MAKER’S MARKS: “When enough average people start to tinker, you end up with a lot of unique innovations.”

Joeff Davis

MAKER’S MARKS: “When enough average people start to tinker, you end up with a lot of unique innovations.”

Chad Ramey: The maker 

The 19-year-old Georgia Tech student keeps busy building atom smashers, mixing music

When Chad Ramey talks about intimidating topics such as "pure mass to energy conversion" or the inner-workings of the Segway he built last year, somehow they all seem to make sense. That's his gift of gab: Tech talk that even the lamest of laymen's ears can comprehend. The 19-year-old Georgia Tech computer science major (with an emphasis on IT and human-machine interface) already has an impressive list of inventions under his belt, not the least of which is the inertial electrostatic confinement fusion reactor, or IEC fusor for short, that he built in high school. In a nutshell, it's an atom smasher, and to the best of his knowledge, it's the smallest operational fusion reactor that's ever been built by an amateur. That's quite an accomplishment, but as part of the burgeoning maker movement, it's all part of a day in the life for Ramey.

The maker movement is the technology world's take on the farm-to-table movement, bridging the gap between the producer and the consumer. "It's sort of a cross between crafting and engineering," Ramey explains. "It's important because it is once again establishing a linkage between the products we buy and how they are made, and a lot of this creative engineering that normal people are doing ends up creating a lot of new technologies. The maker movement is establishing a norm for the average person to tinker, and when enough average people start to tinker, you end up with a lot of unique innovations."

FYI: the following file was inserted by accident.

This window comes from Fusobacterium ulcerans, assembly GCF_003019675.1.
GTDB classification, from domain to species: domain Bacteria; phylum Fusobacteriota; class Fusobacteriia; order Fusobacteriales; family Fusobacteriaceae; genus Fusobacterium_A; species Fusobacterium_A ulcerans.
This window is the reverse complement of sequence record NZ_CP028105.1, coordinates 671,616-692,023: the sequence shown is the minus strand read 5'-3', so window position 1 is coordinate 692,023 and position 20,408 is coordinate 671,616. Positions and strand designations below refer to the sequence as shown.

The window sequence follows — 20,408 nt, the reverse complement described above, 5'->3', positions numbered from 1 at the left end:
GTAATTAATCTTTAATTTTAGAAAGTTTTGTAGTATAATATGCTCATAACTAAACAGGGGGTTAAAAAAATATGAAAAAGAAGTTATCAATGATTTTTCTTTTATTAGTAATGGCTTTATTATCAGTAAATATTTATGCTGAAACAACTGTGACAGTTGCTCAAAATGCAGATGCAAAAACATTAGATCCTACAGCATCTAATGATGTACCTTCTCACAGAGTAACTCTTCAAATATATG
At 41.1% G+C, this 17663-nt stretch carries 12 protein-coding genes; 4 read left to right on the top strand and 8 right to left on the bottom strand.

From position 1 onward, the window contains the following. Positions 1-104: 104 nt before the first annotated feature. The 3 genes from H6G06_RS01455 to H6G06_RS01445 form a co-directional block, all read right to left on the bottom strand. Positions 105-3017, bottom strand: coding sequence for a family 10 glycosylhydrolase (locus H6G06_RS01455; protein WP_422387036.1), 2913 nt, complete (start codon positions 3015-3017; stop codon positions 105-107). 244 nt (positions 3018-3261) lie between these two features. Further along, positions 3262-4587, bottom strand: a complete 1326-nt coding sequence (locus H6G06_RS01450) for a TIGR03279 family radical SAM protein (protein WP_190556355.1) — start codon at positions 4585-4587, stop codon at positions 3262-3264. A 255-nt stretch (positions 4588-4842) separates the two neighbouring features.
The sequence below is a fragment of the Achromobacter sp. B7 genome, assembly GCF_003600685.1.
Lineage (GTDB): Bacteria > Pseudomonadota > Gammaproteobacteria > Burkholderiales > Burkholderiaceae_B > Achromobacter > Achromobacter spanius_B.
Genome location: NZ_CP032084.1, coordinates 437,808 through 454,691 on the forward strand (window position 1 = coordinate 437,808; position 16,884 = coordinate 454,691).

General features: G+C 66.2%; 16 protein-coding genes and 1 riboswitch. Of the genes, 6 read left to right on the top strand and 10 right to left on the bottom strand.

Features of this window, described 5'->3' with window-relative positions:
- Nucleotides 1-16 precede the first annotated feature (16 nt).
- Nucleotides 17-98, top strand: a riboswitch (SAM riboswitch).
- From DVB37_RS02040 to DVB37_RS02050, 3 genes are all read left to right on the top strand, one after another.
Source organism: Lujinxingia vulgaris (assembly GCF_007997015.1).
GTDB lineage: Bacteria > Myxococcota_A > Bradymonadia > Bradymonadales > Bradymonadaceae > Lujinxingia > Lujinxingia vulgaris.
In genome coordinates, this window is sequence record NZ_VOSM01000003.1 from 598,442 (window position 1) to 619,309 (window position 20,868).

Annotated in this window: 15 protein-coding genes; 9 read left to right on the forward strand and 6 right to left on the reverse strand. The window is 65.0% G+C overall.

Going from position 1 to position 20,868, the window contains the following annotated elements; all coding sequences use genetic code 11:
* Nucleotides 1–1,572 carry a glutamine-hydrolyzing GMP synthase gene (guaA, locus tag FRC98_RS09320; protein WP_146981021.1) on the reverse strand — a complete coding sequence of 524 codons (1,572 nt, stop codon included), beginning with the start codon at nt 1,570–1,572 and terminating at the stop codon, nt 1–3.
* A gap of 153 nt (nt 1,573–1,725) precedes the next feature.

After an internship at NASA's Johnson Space Center in 2012, he worked on the next generation of Mars rovers, or SEVs (Surface Exploration Vehicle). He has also been trying to work the bugs out of his Segway. He originally created it as a more efficient way to move across campus than just walking. But since the Segway never won any awards in the hip department (its speed topped out at only 12 mph), Ramey has switched his focus to creating a laser-cut, electric longboard — a skateboard propelled by a custom battery pack — to get him to class with a little more style. Even though the Segway project didn't work out as well as he'd hoped, he values the knowledge and experience he gained from the process. "It taught me a lot about machining and programming," Ramey says. "It was more or less the first thing I made at Tech."

Ramey is also a musician of sorts, counting guitar, bass, mandolin, and banjo among his instruments of choice. He dabbles in piano and keyboard, as well as computer music software such as Ableton and Reason. Over the holiday break, Ramey spent time using an Xbox Kinect and Ableton to create music based on body movements. He's working on a track car specifically built for drifting, as in The Fast and the Furious. He's also recently developed an obsession with 3-D printing — creating solid objects based on a digital model, like the replicator in "Star Trek: The Next Generation."

"I generally think that both intellect as well as motivation are a matter of choice and sometimes even a matter of environment," Ramey says. "I don't think I would have classified myself as 'intelligent' until I became really interested in nuclear physics and started making things. Once I found out that science interested me and that I could do things with it, I was motivated to learn and actually do stuff."

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